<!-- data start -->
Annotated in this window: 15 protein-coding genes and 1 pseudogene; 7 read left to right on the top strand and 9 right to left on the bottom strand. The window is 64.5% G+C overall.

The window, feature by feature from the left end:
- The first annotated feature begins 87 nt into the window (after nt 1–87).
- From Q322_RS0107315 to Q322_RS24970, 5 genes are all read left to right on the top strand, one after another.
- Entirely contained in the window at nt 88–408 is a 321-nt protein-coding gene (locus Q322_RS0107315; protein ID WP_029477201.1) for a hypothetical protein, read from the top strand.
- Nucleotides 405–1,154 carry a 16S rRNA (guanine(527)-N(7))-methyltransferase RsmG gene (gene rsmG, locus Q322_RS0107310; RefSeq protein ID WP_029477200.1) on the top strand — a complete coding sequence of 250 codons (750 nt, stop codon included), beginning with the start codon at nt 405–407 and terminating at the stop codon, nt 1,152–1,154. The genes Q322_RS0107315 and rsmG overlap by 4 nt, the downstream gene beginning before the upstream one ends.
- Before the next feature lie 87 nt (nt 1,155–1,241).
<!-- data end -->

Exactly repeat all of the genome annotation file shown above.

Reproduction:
Annotated in this window: 15 protein-coding genes and 1 pseudogene; 7 read left to right on the top strand and 9 right to left on the bottom strand. The window is 64.5% G+C overall.

The window, feature by feature from the left end:
- The first annotated feature begins 87 nt into the window (after nt 1–87).
- From Q322_RS0107315 to Q322_RS24970, 5 genes are all read left to right on the top strand, one after another.
- Entirely contained in the window at nt 88–408 is a 321-nt protein-coding gene (locus Q322_RS0107315; protein ID WP_029477201.1) for a hypothetical protein, read from the top strand.
- Nucleotides 405–1,154 carry a 16S rRNA (guanine(527)-N(7))-methyltransferase RsmG gene (gene rsmG, locus Q322_RS0107310; RefSeq protein ID WP_029477200.1) on the top strand — a complete coding sequence of 250 codons (750 nt, stop codon included), beginning with the start codon at nt 405–407 and terminating at the stop codon, nt 1,152–1,154. The genes Q322_RS0107315 and rsmG overlap by 4 nt, the downstream gene beginning before the upstream one ends.
- Before the next feature lie 87 nt (nt 1,155–1,241).